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Someone said he was not a fan of self-patronage. I was wondering, what does that mean? I have looked up the meaning of patronage.

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Here's a link to an article on Net about this topic: Patronage and Self-Patronage. –  user21497 Feb 1 '13 at 3:50

2 Answers 2

There are two possible meanings of patronise which could be relevant here...

1: speak to or behave towards someone as if they are stupid or not important
2: do business with; be a customer or client of; assume sponsorship of

Obviously for purely semantic reasons, it's a little unusual to use either sense reflexively in respect of one's own self. But to the extent they are used, there are two equally valid derivative forms...

a: self-patronising (rarely, self-patronization)
b: self-patronage

As can be seen by glancing through the citations for each of the above, #a is normally used with sense #1, and #b with sense #2. But we're at the margins of established/accepted usage here, and it would be pedantic to say using them the other way around was "incorrect". All you can really say is these are the most common ways the two senses are distinguished...

1 self-patronising - belittling oneself, self-deprecation, [false] modesty.
2 self-patronage - assuming responsibility for sponsoring/promoting/funding one's own efforts.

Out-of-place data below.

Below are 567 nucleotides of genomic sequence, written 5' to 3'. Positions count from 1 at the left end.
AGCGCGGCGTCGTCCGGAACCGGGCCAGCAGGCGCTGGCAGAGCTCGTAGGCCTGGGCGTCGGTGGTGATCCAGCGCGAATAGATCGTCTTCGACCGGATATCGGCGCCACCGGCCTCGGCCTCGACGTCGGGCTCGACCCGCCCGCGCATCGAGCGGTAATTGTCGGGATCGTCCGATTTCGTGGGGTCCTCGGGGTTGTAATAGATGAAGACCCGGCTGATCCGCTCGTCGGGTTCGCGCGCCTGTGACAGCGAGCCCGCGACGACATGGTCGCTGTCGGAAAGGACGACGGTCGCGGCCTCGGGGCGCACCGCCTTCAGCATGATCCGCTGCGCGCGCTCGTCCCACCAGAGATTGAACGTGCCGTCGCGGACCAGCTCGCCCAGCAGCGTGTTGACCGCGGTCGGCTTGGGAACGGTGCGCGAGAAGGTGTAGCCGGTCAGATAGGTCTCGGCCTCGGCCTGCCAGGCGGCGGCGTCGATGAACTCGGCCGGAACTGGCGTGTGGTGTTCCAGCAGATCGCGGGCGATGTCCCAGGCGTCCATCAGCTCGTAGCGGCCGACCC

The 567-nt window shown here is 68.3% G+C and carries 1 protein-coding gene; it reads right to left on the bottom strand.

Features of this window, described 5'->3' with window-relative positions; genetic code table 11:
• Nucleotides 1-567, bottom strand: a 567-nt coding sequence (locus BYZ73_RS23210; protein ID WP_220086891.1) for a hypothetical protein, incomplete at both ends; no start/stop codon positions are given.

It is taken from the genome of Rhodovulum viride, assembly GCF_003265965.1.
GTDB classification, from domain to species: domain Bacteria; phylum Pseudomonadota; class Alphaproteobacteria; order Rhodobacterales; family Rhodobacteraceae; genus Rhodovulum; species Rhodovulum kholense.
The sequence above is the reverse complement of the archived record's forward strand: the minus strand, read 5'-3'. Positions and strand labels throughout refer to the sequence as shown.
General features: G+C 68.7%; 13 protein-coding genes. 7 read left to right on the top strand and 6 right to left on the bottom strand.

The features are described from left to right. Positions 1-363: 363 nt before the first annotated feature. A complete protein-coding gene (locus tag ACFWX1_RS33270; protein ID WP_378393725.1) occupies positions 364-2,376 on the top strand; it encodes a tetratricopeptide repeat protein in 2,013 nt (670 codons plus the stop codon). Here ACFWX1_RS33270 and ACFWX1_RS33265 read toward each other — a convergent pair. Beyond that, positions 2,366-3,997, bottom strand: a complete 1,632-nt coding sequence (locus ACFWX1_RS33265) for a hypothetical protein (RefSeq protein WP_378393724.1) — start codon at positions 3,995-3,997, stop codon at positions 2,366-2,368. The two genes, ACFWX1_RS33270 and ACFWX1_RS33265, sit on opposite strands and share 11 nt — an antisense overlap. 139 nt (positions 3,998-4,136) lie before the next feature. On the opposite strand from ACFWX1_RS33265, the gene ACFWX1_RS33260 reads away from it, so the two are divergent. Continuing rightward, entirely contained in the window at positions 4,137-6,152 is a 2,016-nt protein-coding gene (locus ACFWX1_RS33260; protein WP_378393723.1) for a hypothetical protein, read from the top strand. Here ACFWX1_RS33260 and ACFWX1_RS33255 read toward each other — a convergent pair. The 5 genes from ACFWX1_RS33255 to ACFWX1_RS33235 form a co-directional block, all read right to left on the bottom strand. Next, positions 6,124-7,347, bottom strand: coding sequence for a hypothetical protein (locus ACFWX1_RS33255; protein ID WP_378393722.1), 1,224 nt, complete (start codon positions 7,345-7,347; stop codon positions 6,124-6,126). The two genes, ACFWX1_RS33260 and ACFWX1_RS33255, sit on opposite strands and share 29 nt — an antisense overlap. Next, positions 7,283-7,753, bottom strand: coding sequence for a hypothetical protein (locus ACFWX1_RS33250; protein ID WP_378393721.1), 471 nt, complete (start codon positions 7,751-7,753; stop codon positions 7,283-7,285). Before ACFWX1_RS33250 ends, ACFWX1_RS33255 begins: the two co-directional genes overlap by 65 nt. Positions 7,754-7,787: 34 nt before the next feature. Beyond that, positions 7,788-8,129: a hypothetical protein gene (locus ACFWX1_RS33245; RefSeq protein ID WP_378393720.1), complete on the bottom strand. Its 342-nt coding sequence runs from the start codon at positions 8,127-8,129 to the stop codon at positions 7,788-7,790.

Without further context, I therefore suggest #2 embodies the meaning in OP's usage.

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Adj. 1. patronising - (used of behavior or attitude) characteristic of those who treat others with condescension arch, condescending, patronizing superior - of or characteristic of high rank or importance; "a superior ruler"

Self-patronising = patronising one-self:

The prime minister said, "I realise we need better leadership in the prime minister's office, but yawl would have to make do with whatever talent is currently available."

Sometimes, giving praise to oneself, where the praise becomes a circular joke and consequently actually degrades oneself - therefore normally spoken in deliberate self-deprecation:

There aren't many talented young women available in this village. Therefore, I am availing myself and my experiences to solve the problems, since I am one such woman.

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What does "one feel superior to oneself" mean? –  Tim Feb 1 '13 at 4:01
    
Here, it probably is less about feeling superior but more about projecting inferiority upon the target by the protagonist. In this case, projecting inferiority upon oneself would probably be more apt. One conjuring the role of an invisible superior character to critique oneself. –  Blessed Geek Feb 1 '13 at 4:10
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I don't think that "patronage" and "patronizing" are equivalent here. "Patronage" is financial and political support from someone rich and powerful; "self-patronage" is self-support, as testified to in the link I provide in my comment above. Even the overly modest do not "patronize" themselves. –  user21497 Feb 1 '13 at 4:47
    
Does "self-addressed" envelope actually make any sense? I mean, how could an envelope be addressed to itself? So is self-patronage as decoupled in meaning from patronage. –  Blessed Geek Feb 1 '13 at 5:01

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